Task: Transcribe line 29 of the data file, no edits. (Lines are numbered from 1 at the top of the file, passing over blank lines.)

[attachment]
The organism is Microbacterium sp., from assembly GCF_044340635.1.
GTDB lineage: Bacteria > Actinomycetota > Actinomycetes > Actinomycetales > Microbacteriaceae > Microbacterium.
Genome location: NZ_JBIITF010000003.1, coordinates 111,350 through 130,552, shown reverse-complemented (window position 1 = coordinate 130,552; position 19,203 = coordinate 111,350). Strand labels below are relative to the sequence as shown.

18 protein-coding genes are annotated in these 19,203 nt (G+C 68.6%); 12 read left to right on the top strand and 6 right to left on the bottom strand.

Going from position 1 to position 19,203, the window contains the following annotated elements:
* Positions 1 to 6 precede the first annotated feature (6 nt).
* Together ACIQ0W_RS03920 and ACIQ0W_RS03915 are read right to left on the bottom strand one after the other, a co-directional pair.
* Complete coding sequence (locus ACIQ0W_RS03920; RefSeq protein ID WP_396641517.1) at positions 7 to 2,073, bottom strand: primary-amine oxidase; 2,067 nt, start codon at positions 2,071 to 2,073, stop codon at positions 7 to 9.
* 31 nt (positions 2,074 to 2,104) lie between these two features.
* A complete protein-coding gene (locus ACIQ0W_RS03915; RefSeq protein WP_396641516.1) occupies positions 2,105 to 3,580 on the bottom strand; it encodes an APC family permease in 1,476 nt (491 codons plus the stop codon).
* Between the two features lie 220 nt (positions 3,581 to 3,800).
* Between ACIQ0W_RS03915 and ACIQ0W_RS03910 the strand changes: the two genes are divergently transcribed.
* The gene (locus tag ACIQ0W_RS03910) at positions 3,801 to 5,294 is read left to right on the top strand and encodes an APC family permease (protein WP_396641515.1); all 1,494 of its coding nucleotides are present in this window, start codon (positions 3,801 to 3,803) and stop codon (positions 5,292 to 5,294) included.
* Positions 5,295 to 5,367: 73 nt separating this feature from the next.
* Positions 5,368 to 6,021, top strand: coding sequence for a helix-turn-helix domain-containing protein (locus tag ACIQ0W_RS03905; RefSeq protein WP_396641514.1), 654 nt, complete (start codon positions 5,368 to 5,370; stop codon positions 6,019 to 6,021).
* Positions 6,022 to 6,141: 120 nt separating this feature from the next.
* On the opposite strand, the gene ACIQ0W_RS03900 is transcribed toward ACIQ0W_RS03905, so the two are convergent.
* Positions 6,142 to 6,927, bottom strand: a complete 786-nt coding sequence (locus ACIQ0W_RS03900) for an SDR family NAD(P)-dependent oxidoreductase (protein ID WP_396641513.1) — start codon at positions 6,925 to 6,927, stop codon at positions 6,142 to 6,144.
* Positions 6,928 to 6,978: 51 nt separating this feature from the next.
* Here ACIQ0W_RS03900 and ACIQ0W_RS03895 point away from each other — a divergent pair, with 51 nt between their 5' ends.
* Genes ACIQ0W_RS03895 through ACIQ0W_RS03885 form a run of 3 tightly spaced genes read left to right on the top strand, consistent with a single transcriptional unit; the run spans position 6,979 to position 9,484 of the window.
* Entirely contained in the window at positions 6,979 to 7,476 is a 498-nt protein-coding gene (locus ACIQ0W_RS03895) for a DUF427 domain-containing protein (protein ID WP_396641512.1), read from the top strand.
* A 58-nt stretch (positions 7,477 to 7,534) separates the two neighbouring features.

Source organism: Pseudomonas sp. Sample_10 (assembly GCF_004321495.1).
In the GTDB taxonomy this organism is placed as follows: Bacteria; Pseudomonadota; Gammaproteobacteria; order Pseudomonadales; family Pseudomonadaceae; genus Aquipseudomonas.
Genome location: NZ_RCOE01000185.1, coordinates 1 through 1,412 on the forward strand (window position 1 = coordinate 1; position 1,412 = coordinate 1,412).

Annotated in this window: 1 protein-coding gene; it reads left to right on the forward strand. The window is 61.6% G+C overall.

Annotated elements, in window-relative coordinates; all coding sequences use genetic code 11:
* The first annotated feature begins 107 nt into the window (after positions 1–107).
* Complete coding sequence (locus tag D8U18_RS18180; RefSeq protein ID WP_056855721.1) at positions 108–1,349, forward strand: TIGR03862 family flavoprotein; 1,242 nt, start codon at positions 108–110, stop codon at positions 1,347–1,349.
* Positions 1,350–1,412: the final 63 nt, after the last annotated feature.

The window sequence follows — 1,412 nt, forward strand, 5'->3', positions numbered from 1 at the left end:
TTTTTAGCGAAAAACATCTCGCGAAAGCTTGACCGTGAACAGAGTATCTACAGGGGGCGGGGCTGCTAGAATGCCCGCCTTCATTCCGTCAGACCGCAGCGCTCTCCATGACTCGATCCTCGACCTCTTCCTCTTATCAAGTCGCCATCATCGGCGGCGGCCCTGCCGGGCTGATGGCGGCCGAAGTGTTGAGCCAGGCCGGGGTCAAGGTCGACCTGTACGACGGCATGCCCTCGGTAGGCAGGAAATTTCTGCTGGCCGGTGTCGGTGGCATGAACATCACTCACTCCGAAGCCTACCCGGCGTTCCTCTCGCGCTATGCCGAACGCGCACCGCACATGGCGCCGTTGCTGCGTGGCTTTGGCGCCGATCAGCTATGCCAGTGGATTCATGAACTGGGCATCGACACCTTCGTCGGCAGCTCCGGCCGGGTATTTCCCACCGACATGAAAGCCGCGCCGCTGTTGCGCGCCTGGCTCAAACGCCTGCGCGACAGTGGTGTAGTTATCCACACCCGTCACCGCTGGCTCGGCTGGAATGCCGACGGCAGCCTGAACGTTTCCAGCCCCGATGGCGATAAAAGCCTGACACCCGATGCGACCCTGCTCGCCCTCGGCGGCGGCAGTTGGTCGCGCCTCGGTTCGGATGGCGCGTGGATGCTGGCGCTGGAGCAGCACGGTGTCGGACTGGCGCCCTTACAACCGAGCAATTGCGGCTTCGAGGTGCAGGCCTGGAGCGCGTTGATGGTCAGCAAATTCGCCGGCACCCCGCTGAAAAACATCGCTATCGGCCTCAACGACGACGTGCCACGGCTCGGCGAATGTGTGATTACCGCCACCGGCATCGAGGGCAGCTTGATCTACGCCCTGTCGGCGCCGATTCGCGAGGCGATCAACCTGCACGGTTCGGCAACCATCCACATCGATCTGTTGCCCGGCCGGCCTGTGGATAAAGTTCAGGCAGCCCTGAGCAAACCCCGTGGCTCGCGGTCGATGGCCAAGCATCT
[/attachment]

* The first annotated feature begins 107 nt into the window (after positions 1–107).